Manitoba’s premier and health officials discussed the current COVID-19 situation in the province at a press conference Jan. 12, saying it was highly likely that most of the province’s residents would be exposed to the virus in the coming weeks and that hospitalization data is showing that many of those who have tested positive for the virus initially came to hospital for other medical reasons.
Characterizing the omicron variant as essentially a different virus than previous strains, with each known case likely to cause 12 to 16 additional infections, compared to three or four with previous variants like deltas, deputy chief public health officer Dr. Jazz Atwal said the focus is shifting from containing the virus to mitigating the impacts, with most Manitobans likely to come into contacted with someone with the virus in the coming weeks.
“Our ability to contain the virus is limited,” he said, which can cause problems, even though omicron infection are usually milder than those caused by the delta variant. “The sheer number of cases still has the potential to overwhelm our health care system. It can still result in severe disease for some people.”
Omicron is now the dominant strain in all regions, Atwal said.
There are 454 people in Manitoba hospitals with active COVID-19 infections as of Jan, 11, 27 of them in the northern region. Both those numbers climbed since yesterday, as did the number of intensive care patients with COVID-19, which is now at 46.
“I think we're going to continue to see ICU numbers increase and the hospitalizations will increase as well,” said Atwal, predicting that case numbers will continue rising for at least another week to 14 days.
Health Minister Audrey Gordon said data being compiled showed that two-thirds of hospitalized patients with COVID originally came to hospital for other reasons.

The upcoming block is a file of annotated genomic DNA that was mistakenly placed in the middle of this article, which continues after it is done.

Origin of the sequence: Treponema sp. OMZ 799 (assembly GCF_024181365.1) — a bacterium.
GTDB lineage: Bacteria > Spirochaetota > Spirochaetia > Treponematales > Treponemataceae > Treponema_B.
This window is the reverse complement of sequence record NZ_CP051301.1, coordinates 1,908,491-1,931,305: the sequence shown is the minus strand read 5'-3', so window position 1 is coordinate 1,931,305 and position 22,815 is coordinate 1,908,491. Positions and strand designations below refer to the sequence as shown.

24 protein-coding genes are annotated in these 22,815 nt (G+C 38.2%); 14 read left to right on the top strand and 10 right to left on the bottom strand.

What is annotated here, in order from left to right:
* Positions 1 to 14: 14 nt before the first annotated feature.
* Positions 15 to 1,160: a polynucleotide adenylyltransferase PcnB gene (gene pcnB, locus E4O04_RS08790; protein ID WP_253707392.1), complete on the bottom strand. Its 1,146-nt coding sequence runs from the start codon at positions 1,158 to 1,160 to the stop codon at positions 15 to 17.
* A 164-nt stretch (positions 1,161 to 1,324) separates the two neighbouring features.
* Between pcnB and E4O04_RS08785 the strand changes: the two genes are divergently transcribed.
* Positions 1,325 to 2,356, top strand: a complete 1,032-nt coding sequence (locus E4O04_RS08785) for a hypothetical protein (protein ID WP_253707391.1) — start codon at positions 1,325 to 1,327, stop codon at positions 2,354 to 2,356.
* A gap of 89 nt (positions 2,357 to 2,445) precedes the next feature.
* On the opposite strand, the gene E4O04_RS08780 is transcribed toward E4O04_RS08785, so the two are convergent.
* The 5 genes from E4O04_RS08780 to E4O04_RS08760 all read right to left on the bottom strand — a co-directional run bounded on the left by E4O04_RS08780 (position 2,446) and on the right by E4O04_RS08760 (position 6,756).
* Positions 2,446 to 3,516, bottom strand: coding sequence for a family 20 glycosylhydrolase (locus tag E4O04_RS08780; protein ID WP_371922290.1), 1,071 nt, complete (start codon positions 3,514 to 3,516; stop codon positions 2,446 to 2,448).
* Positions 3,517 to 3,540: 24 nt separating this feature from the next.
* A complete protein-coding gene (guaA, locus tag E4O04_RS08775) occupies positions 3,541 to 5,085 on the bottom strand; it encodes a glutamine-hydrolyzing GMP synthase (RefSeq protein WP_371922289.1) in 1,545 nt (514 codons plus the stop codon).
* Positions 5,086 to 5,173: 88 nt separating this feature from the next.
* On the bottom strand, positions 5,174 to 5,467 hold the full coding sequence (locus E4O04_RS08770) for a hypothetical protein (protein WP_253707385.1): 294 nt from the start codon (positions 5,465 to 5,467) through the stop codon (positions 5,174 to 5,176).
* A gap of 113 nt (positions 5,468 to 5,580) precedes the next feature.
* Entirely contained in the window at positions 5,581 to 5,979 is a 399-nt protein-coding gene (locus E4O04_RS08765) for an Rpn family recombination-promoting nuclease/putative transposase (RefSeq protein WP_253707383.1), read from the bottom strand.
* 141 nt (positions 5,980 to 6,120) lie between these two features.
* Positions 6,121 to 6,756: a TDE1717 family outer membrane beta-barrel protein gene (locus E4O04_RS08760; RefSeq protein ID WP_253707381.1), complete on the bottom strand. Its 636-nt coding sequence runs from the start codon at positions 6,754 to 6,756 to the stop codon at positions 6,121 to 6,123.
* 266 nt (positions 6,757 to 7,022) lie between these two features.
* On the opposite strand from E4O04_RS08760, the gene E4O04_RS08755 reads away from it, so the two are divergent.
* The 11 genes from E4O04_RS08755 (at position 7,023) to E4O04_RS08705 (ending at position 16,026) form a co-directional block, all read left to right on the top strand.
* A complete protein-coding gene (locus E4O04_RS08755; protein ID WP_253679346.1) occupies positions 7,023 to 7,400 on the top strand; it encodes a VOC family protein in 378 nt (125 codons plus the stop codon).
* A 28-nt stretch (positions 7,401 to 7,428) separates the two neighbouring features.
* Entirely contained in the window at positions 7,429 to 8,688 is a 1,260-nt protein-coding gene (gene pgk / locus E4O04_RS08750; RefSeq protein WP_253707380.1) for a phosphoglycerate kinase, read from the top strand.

Premier Heather Stefanson said in-person learning for all students will resume at Manitoba schools on Jan. 17 and that the key to learning to live with the virus remains vaccination, as people with three doses of COVID-19 vaccine are 139 times less likely to end up in in intensive care than those who are unvaccinated.
“It’s saving lives, there’s no question about that,” she said.
Vaccination task force medical lead Dr. Joss Reimer said that over 50 per cent of Manitoba children aged five to 11 have now received their first dose of COVID vaccine but that it is unlikely that a vaccine will be approved for those under five any time soon. She also said people who previously had COVID should not wait until three months after their infection to get vaccinated anymore as having had delta or other strains of the virus does not protect well against catching omicron.
There were 119 active cases of COVID-19 in the Thompson/Mystery lake health district Jan. 11 up about 10 from the previous day. It is one of four northern health districts with more than 100 active cases. The Island Lake health district has the most in the north with 487 active cases.
The five-day test positivity rate in the province Jan. 12 was 47.2 per cent. It was 41.7 per cent in the Northern Regional Health Authority on Jan. 11 and has been climbing steadily in the north since New Year’s Day, when it was at 18.1 per cent.